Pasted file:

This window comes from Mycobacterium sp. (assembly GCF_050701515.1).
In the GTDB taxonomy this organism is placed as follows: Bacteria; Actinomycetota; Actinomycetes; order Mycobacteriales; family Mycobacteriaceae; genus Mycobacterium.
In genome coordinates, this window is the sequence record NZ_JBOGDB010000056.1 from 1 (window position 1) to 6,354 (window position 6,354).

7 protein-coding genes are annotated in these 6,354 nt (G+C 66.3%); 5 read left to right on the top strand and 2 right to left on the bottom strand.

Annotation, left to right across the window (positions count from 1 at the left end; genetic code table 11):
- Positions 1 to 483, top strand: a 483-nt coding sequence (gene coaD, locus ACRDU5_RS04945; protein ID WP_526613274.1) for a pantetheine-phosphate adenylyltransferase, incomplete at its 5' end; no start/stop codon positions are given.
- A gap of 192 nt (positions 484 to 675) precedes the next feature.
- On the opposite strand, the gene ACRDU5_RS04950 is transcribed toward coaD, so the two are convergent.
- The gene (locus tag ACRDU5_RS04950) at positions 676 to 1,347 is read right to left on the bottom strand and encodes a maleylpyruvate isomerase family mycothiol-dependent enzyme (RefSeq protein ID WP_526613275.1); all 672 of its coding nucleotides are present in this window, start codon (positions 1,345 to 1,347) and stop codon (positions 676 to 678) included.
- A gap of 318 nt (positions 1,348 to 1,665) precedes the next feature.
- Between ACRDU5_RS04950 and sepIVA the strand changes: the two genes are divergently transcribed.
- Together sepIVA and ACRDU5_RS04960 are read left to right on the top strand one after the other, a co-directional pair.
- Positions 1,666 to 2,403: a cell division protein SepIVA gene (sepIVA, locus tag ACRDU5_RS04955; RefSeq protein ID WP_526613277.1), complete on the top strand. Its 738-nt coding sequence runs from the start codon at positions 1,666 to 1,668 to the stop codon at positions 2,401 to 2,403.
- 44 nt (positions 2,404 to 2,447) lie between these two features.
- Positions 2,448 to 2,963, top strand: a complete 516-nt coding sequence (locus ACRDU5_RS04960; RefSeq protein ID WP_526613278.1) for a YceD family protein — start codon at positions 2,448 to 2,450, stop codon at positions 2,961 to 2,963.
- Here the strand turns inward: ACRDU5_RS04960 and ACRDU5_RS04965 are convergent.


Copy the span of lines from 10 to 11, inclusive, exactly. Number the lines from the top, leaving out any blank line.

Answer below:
- A gap of 318 nt (positions 1,348 to 1,665) precedes the next feature.
- Between ACRDU5_RS04950 and sepIVA the strand changes: the two genes are divergently transcribed.